The human visual system is particularly attuned to and remarkably efficient at processing social cues. We can effectively "read" others' mental and emotional states and make snap judgments about their characters and dispositions, simply by watching them. Given what is clearly a close relationship between vision and social interaction, it has become increasingly clear to social psychologists seeking to understand better the functional and neuroanatomical mechanisms underlying social perception that vision plays a critical role in the development and maintenance of social exchange. Likewise, vision scientists have come to appreciate the profound impact people, as social agents, have had on the visual system, acknowledging just how important it is to consider the socially adaptive functions that system evolved to perform. This book explores the biologically-determined to the culturally-shaped influences on social vision. Four themes emerge. These include: visually mediated attention moderates complex social interactions and plays a critical role in the development of social cognition; visual features perceptually determine categorical thinking and have profound downstream consequences including stereotype activation; perceptual experiences can be directly triggered by visual cues, in which case, visual and social perception are essentially equivalent processes; and social factors exert powerful top-down influences on even low-level visual perception, at some times biasing, while at others fine-tuning perceptual acuity. This book heralds the new field of social vision, and showcases the cutting edge and broadly interdisciplinary research that is currently at its forefront.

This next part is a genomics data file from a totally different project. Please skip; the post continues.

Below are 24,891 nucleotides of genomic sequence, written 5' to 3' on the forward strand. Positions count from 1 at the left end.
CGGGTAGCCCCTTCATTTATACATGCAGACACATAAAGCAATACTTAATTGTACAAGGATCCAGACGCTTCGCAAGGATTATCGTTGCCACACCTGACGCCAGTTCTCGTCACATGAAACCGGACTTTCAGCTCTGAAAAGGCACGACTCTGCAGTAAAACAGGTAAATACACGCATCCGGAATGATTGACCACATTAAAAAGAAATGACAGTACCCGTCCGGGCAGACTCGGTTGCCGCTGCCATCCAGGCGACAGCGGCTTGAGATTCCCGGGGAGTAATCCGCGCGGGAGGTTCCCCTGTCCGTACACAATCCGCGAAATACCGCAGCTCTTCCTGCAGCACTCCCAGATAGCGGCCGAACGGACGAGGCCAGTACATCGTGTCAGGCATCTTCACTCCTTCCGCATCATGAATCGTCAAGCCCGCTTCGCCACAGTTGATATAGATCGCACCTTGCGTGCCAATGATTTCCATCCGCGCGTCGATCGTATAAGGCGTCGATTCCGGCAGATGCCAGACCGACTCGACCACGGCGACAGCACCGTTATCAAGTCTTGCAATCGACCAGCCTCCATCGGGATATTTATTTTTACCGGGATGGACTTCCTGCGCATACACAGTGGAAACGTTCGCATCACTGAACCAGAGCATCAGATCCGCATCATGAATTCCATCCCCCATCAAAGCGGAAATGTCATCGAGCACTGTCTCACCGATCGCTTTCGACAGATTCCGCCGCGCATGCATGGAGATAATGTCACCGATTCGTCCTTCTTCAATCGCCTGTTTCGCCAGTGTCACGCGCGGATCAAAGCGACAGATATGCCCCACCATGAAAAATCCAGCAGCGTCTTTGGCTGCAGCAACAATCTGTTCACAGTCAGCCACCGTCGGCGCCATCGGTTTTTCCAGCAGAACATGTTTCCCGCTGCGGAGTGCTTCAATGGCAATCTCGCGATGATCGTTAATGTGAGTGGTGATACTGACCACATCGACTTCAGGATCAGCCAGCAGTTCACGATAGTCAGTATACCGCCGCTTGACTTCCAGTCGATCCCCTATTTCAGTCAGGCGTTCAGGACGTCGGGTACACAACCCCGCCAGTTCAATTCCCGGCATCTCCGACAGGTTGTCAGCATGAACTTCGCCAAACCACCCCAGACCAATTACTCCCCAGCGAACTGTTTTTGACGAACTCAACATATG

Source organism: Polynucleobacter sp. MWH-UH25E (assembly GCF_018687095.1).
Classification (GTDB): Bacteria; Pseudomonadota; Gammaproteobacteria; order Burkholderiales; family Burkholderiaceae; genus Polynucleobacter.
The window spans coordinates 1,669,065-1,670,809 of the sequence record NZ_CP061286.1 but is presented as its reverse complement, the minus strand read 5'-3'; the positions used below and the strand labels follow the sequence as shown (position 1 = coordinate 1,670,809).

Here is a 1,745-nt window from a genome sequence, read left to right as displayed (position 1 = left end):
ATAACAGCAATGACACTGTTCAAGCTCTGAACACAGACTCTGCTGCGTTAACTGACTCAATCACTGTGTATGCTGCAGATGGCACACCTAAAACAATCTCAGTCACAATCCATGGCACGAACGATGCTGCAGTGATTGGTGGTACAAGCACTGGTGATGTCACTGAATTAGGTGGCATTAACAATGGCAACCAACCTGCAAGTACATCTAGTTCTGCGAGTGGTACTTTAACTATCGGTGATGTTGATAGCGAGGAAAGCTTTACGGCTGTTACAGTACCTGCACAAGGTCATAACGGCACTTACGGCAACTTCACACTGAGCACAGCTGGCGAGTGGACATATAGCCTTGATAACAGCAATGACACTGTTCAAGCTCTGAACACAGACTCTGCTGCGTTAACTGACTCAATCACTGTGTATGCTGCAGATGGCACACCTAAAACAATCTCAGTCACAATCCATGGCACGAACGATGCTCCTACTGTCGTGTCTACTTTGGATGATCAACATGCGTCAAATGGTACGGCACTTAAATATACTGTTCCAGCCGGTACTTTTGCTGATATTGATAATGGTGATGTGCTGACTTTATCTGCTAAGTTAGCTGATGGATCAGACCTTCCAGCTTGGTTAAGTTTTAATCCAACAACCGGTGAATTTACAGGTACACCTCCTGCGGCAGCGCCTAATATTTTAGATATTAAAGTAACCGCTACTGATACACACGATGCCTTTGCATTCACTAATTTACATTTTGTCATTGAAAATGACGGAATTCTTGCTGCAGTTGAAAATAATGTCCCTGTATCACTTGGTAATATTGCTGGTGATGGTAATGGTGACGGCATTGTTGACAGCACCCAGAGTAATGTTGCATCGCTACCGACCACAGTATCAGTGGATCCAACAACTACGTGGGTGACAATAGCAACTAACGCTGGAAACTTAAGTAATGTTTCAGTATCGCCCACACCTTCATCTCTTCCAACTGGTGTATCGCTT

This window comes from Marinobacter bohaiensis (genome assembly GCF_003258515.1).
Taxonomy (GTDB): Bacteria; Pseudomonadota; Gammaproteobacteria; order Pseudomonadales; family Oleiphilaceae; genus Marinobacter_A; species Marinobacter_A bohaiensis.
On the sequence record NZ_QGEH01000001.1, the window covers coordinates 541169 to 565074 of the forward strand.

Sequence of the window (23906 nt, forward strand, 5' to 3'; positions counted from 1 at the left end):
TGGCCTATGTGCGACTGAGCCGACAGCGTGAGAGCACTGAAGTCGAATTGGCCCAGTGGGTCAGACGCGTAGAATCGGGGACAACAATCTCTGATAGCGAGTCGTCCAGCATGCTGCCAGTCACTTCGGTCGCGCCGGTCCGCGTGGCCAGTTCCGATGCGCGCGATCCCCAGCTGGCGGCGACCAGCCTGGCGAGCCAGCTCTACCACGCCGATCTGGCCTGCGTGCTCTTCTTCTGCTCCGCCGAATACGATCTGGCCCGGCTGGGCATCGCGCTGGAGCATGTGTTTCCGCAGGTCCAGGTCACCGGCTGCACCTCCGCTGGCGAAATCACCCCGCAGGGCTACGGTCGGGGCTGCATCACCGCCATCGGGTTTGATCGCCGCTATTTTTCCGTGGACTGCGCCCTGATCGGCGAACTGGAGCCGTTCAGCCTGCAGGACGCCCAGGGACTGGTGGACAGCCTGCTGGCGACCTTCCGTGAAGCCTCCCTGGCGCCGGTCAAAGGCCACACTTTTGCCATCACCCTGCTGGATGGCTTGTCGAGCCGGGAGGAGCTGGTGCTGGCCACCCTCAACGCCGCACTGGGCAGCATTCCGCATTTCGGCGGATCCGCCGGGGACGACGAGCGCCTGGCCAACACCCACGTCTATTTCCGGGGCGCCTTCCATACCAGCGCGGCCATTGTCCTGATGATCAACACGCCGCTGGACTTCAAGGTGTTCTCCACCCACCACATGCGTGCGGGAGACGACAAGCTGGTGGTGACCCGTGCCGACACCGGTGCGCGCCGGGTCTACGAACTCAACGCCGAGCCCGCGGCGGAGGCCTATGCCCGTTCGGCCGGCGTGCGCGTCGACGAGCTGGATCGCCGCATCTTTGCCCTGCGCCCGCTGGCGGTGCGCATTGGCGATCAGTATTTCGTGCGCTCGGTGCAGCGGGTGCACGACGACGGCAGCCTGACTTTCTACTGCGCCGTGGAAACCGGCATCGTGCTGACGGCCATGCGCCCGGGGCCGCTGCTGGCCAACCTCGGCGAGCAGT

|Original language||English (US)|
|Publisher||Oxford University Press|
|Number of pages||504|
|State||Published - Jan 1 2011|
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